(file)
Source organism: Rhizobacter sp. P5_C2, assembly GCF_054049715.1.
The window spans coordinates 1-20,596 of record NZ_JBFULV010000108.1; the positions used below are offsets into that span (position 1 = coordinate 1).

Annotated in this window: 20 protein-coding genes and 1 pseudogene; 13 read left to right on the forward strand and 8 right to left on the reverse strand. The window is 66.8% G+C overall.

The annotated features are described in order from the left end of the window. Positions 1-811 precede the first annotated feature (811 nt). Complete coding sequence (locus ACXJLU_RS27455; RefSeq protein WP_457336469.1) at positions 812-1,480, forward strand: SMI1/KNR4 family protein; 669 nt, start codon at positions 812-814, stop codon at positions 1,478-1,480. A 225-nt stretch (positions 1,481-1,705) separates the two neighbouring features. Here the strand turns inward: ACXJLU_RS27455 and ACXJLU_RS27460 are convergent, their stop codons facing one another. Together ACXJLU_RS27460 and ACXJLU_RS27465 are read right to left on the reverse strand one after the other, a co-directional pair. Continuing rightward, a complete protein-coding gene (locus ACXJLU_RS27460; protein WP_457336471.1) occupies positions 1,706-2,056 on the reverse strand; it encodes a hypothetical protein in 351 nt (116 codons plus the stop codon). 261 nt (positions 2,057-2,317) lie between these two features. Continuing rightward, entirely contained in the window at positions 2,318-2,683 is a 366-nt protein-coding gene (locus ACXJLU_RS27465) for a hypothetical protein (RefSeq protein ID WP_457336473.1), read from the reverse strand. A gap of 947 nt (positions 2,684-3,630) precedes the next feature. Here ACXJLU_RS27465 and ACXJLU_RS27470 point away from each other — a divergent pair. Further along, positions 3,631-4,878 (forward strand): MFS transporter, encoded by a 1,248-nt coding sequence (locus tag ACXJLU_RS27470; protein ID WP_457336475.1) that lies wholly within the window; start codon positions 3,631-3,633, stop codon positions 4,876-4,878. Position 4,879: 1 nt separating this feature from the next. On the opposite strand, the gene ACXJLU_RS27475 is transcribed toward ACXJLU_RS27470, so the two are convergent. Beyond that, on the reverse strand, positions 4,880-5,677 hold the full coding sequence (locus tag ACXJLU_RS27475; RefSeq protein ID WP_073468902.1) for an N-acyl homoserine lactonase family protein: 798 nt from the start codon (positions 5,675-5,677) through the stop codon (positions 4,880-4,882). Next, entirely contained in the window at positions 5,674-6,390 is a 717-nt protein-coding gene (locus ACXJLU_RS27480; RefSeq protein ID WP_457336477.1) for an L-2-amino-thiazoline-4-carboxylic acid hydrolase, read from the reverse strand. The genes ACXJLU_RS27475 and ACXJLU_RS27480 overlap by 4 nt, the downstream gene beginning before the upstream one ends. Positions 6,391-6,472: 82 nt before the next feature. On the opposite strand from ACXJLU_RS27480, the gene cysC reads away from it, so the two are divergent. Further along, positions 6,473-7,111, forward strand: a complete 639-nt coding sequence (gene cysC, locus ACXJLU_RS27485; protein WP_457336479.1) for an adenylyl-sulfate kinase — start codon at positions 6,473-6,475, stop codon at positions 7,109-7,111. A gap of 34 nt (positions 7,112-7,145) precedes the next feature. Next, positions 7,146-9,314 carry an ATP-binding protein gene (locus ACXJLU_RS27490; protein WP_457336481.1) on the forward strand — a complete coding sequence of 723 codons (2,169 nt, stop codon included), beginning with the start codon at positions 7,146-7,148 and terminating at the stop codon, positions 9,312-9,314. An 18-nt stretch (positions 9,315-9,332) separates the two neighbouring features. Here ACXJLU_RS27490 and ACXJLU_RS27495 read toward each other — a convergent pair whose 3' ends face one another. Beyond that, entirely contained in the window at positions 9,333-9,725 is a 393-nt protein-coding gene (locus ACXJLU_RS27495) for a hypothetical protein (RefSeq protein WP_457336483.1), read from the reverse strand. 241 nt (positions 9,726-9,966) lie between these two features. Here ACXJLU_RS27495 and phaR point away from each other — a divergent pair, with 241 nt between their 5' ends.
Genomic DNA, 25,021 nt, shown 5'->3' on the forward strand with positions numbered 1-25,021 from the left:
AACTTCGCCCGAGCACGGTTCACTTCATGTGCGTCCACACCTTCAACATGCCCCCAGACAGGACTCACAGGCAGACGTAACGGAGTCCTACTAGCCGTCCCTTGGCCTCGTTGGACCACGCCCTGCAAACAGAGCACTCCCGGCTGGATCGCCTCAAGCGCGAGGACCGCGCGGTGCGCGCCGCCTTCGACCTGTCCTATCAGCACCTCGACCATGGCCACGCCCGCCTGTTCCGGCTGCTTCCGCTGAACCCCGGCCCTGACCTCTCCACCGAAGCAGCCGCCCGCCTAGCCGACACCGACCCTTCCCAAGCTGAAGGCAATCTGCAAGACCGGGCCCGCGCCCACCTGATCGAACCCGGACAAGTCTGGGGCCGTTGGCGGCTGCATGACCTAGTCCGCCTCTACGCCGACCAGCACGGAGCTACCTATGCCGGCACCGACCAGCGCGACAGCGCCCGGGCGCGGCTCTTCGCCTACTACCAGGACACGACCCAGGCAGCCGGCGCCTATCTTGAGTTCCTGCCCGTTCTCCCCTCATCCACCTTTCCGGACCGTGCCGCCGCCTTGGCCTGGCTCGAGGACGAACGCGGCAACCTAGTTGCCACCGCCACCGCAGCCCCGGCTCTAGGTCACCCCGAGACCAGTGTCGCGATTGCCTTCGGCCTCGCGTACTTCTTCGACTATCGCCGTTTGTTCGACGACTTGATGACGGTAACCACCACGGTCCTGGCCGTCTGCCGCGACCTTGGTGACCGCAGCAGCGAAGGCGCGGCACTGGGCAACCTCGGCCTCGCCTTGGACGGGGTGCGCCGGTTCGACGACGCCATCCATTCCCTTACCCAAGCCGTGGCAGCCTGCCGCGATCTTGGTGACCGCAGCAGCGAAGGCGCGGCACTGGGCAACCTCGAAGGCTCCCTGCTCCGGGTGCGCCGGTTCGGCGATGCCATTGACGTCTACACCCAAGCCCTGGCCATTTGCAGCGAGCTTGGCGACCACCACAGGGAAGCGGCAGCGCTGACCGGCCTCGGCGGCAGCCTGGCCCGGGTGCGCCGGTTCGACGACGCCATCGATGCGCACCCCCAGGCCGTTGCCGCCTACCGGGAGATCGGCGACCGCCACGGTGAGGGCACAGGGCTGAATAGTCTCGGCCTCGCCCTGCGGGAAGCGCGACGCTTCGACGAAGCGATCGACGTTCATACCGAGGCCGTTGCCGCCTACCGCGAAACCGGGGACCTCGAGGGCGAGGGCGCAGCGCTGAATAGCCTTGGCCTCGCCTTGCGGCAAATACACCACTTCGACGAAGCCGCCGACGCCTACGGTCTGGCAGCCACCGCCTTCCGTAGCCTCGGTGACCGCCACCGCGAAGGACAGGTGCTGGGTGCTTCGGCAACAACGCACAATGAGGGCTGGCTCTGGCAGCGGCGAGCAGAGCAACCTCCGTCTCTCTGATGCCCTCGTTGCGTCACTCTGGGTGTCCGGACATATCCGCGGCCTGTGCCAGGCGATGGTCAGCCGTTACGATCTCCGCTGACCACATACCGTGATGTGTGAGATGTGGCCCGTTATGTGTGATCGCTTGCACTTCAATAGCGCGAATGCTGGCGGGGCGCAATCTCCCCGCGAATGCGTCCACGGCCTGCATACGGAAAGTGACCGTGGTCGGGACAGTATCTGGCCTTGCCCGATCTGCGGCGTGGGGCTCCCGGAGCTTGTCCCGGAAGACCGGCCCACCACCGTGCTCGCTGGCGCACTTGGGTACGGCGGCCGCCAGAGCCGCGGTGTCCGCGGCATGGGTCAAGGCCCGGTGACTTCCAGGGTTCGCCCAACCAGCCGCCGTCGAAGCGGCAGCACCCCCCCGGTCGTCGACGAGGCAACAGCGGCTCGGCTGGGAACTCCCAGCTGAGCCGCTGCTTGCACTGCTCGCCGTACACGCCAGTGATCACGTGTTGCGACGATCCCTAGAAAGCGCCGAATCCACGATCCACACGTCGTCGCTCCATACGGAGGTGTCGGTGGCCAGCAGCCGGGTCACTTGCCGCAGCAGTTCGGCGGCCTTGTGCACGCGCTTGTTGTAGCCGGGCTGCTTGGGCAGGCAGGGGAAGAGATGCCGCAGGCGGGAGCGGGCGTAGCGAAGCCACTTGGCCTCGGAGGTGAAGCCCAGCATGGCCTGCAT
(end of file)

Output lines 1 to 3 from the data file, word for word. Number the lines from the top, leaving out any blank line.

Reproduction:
Source organism: Rhizobacter sp. P5_C2, assembly GCF_054049715.1.
The window spans coordinates 1-20,596 of record NZ_JBFULV010000108.1; the positions used below are offsets into that span (position 1 = coordinate 1).

Annotated in this window: 20 protein-coding genes and 1 pseudogene; 13 read left to right on the forward strand and 8 right to left on the reverse strand. The window is 66.8% G+C overall.